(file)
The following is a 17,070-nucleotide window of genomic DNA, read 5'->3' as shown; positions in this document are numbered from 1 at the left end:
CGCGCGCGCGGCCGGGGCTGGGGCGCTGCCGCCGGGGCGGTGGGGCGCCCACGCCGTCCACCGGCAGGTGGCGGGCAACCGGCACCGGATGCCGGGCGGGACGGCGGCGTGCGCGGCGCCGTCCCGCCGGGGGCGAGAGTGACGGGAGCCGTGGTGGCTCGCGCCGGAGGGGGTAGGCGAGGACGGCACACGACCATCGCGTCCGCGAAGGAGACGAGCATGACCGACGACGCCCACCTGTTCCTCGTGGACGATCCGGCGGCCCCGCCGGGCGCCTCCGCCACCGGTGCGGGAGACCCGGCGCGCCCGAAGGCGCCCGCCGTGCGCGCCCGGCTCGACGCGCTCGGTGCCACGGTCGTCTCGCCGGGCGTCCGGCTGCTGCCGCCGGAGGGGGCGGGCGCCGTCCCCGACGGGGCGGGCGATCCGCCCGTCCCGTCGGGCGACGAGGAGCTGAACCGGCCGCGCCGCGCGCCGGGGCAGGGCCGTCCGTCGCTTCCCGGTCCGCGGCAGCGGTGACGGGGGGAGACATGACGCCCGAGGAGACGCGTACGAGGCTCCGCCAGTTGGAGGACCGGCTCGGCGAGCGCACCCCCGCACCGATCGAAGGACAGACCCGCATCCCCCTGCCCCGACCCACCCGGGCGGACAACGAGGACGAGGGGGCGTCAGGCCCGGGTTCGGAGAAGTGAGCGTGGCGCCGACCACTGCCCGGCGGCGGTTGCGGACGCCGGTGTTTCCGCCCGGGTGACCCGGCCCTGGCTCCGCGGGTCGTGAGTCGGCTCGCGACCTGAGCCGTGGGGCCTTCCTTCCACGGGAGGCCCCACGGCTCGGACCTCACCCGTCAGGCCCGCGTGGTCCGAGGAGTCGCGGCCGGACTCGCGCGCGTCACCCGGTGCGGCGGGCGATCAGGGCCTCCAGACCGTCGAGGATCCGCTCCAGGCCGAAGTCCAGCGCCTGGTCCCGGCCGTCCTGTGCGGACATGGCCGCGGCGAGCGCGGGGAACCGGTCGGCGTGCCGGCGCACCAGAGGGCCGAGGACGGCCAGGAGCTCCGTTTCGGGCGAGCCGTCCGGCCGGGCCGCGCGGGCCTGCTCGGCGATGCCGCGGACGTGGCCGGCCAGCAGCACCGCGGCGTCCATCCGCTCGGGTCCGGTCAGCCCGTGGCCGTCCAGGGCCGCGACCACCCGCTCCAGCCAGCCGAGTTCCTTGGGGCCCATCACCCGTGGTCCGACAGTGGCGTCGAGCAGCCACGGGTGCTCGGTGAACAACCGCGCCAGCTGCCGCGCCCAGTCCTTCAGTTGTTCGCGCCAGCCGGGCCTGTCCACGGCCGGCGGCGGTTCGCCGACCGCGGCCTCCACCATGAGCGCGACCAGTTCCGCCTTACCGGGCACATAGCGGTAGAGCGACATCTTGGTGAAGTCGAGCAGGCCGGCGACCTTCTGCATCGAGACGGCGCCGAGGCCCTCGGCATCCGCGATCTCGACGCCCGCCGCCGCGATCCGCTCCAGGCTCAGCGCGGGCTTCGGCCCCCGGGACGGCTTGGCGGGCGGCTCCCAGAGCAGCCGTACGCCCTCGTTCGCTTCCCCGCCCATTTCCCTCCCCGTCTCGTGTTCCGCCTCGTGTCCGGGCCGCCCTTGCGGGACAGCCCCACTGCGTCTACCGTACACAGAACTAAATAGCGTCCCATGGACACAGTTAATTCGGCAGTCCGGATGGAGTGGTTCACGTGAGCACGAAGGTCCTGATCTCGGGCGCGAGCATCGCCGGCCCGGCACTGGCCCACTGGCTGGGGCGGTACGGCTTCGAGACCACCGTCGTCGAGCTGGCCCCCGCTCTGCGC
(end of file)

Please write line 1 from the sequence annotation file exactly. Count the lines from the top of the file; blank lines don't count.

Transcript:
The following is a 17,070-nucleotide window of genomic DNA, read 5'->3' as shown; positions in this document are numbered from 1 at the left end: